In 2009, Congress combined more than 160 separate Wilderness measures into one gigantic bill called the Omnibus Public Land Management Act. The law created nearly 2.2-million acres of new Wilderness in nine states, including areas in and around Joshua Tree National Park and the Eastern Sierras in California, Owyhee-Bruneau Canyonlands in Idaho, Mt. Hood in Oregon, Zion National Park in Utah, and the Sabinoso Wilderness in New Mexico. The OHV community is still identifying roads and trails that were swept-up in the closures, for example, the Mt. Canaan Trail in Utah.
More threats are on the horizon. The current Congress is considering dozens of other Wilderness measures which, if combined into a single bill, could encompass as much as 25 or 30 million acres of land across the country! Scores of popular OHV trails could be closed.
Most of the potential Wilderness subject to legislation has already been set aside by Congress as Wilderness Study Areas (WSAs). WSAs are millions of acres of federal lands that generally retain a primeval character, which may make them eligible for a future Wilderness designation, and the federal agencies manage them accordingly. It is important to note that Congress will "release" WSAs that do not meet the Wilderness criteria. In fact, many WSAs have roads, trails, and other evidence of human activities which should nullify that particular area as Wilderness.
Solutions For Maintaining OHV Access
Preserving America's natural heritage for future generations is vitally important and can be accomplished through managed care of the nation's public lands in a manner that balances protection and responsible recreational opportunities.
Some means by which government and users can accomplish this goal are:
• OHV policies that recognize the importance of vehicle-oriented recreation: Increased OHV use in recent years has provided the American public with the ability to enjoy public lands in record numbers.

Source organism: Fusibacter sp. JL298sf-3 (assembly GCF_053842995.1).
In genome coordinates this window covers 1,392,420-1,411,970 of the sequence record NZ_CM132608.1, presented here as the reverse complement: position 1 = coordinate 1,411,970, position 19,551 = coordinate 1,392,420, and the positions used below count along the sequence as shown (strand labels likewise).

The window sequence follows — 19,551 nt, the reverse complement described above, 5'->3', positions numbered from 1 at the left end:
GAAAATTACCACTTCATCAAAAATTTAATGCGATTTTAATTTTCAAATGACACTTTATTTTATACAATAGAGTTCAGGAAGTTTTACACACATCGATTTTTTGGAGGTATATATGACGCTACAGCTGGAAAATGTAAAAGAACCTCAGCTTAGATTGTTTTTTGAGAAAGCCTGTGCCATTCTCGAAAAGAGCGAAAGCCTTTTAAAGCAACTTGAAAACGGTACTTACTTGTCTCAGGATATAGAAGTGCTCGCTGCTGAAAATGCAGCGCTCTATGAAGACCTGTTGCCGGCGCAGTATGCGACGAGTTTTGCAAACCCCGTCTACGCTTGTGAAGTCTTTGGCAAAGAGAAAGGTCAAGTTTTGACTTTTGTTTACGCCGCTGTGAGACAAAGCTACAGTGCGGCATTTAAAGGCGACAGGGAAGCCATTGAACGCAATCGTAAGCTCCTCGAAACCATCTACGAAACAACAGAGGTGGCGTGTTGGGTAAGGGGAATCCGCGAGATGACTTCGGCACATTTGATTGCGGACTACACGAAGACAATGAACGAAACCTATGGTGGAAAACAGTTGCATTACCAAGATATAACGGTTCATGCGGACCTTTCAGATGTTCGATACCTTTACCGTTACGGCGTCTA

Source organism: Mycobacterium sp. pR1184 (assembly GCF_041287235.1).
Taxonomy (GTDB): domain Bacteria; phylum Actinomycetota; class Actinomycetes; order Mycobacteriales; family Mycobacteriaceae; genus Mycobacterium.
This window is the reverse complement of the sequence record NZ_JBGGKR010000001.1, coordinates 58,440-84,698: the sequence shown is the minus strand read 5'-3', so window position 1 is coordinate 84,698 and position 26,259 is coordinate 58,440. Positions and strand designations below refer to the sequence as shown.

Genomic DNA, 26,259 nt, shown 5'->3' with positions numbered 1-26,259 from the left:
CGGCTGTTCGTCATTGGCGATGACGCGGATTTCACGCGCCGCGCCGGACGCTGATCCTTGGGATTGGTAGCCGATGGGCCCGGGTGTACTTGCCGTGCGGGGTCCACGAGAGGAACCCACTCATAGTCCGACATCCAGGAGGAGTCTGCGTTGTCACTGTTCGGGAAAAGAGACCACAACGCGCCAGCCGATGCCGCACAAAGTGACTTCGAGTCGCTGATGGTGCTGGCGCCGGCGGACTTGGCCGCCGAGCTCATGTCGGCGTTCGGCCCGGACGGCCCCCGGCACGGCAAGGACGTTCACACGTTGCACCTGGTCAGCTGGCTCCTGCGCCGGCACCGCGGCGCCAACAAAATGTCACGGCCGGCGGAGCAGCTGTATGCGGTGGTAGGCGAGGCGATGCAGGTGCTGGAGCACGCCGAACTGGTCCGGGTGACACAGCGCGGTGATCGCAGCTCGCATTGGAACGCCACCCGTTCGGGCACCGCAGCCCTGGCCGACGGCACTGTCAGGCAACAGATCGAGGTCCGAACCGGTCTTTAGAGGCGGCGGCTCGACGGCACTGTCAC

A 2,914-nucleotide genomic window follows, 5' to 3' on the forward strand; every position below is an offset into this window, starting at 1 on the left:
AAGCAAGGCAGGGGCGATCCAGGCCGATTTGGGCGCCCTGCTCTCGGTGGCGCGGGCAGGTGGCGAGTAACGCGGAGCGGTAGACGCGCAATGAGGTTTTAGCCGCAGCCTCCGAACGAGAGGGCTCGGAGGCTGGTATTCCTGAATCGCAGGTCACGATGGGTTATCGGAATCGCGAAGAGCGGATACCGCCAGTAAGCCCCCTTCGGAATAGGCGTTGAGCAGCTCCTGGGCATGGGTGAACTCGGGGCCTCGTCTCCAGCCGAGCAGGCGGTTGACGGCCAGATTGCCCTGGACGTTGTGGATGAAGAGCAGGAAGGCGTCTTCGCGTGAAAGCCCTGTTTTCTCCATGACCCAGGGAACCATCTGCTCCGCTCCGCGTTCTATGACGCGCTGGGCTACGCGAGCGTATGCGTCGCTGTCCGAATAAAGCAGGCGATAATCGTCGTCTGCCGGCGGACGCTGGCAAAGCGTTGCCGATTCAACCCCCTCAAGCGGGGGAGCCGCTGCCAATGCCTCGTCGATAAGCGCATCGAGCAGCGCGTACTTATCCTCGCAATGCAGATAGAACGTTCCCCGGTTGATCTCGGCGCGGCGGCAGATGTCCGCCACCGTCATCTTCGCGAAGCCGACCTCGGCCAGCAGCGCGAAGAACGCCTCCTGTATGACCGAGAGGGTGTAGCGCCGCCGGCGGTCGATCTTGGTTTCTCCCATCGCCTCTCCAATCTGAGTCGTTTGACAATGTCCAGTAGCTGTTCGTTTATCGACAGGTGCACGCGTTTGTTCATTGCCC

• Case-by-case reviews of all WSAs to determine an appropriate designation that has widespread local community support. Decisions must be based, in part, on an inventory of all developments within the WSA, including roads, trails, buildings, etc., to determine whether that area meets the Wilderness criteria.
• "Cherry-stemming" existing roads/trails, a process by which they are excluded from the Wilderness area and thereby can remain open to recreation.
• Creating a new designation called "backcountry" to supplement the Wilderness designation. Backcountry would facilitate motorized recreation while still protecting the land. The designation would expand access and recreation opportunities to a large percentage of Americans who are not able to visit Wilderness areas, including the very young, elderly, and physically challenged.
• Relying on broad national guidelines combined with local management decision-making: It is important that local officials have authority to work with the public and state, federal, and tribal leaders to make appropriate decisions on OHV access.
• Involving the public in decision-making: government agencies should be required to seek the active participation of the public in the process of designating OHV access.
• Setting flexible timetables for various designations (Wilderness, OHV-use policy, etc.): The designation process is complex and may vary from forest to forest, or other federal land area. While there may be a uniform approach, the specifics must be dealt with at the local level according to the unique circumstances of each land area.
• Incorporating certain "user-created" routes: By default, the OHV designation process places the burden on the OHV recreational community to identify routes that were created in recent years that have not yet been inventoried by the USFS or BLM ("user-created" routes). Many of these routes came into existence during "open" management and serve a legitimate need and purpose, and do not pose an environmental threat. In some cases, these un-inventoried routes may even be more environmentally friendly and provide a better overall access solution than their inventoried counterparts.
• Setting defined vehicle classes and use authorizations: Vehicle classes need to be defined at the federal level so there is uniform application across the country when it comes to planning and mapping of roads, trails, etc.
Lobby For The Hobby! How To Get Involved